Knowing how to get yourself back on track when your life has drifted away from your best path for an hour, a day or a week is an important part of living a simple deliberate life.
How do you press the reset button on your life when things get out of control for you?
For me, walking, rest and meditation are how I usually do it.
Here We Go Again
I’ve always been keenly aware of when I’m living up to my potential and when I’m not. To put it another way, I know when things are going well and when they aren’t.
Still, I sometimes let things slip out of control for a few hours — maybe even for a few days.
The idea for this post came to me Monday afternoon when I was trying to remember how to get rid of that pain between my eyes, in my shoulders and in my stomach that probably feels very much like a hangover. I don’t drink, so I’ve never been drunk, but when I eat too much or sleep too little, I get this feeling. If it’s anything like a hangover, I never want to be drunk.
Sunday night, I ate too much at a party, and something kept me awake during the night. I know those things cause me to feel bad the next day, so I also get anxiety about how intense the symptoms will be when they hit me. It’s a downward spiral that I can sometimes pull out of quickly and something have to deal with for a day or two.
It’s a feeling that every part of my body is functioning at a less than its best. And it makes me mad. “Here we go again,” I always think. “Surely I’m too smart to let this happen again.”
But apparently, I sometimes need reminders of how much I dislike feeling sick.
After a walk and two naps, I felt pretty good by Monday evening. Once I’m caught up on sleep, I’ll probably be able to concentrate enough to meditate away any remaining symptoms.
What About You?
For me, a walk loosens my stiff muscles and get my juices moving again, eliminating some of that icky feeling that comes from momentarily living out of control. Some rest clears the pain in my head that signals a lack of sleep and a lack of focus. Then, some time in meditation allows me to reboot my brain, forgive myself for taking actions that I know lead to unpleasant consequences and put my brief moments of discomfort in a broader perspective.
Of course, a couple of Tylenol often help too.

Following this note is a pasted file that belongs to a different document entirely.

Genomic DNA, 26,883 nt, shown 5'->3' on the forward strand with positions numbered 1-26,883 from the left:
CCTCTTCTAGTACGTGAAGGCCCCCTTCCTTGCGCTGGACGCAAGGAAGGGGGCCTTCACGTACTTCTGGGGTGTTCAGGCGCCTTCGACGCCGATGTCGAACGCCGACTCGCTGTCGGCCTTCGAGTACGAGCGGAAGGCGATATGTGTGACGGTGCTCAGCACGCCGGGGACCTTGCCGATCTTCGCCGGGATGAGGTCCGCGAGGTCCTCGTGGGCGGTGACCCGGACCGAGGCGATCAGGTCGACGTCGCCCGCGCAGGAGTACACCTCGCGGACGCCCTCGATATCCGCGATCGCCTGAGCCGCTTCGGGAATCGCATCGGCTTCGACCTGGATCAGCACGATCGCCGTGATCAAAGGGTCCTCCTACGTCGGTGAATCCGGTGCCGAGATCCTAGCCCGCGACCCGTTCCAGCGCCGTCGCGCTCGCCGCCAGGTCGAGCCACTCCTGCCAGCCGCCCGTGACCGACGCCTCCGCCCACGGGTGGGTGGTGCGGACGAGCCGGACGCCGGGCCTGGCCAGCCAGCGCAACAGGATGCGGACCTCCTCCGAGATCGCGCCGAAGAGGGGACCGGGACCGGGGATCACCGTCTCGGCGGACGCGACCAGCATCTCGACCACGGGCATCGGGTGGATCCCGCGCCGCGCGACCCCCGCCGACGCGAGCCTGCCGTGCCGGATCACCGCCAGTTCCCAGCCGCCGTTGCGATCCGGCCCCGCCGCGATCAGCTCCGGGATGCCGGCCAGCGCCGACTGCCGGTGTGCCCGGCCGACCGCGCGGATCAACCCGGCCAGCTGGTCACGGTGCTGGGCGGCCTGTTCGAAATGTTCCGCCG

But what about you?
If this talk of rebooting and poor decisions makes no sense to you, that could mean one of two things. Maybe you don’t ever get out of sync with your best path. Or maybe you haven’t yet analyzed your life closely enough to realize that your aches, pains and illnesses are often the result of your own actions and can be managed by your actions too. Which is it?
I suspect most of you know exactly what I mean, however. You know when your unpleasantness is the result of your own actions, and you know how to put things right.
What does it take for you? How do you bring your life back into line when it gets wobbly or worse?
Walking, resting and meditating have a profound impact on my life. I hope there’s a process in your life that impacts you just as much when things are a bit off.
And I hope you’ll tell us about it in the comments section.
Gip Plaster is a web content writer. Previously a journalist, online bookseller and even a corporate advertising guy, Gip now specialize in writing high-quality content for websites — his and other people’s. Visit Gip’s Front Yard (www.gipsfrontyard.com) too.
Hi Gip, I came across your website after doing a search for other bloggers writing on minimalism. While I don’t just write about minimalism, I do believe that it is a big part of a sustainable life. But after reading your post “How to get back on track when you’ve drifted” I thought you might enjoy my blog post “Lessons From CAtching A Cold–and other tips on how to be kind to yourself while being sick.” If interested, you can find it here: http://smartliving365.com/?p=1321#more-1321 Meanwhile, keep up the great blog and I look forward to reading more in the future!…Kathy
Kathy recently posted Are You Really A Minimalist?—And Five Questions To Find Out
Thanks for joining the conversation, Kathy. It’s a slow summer here, but I’ll be back at it in the fall — spreading the good news of a better way. See you soon.
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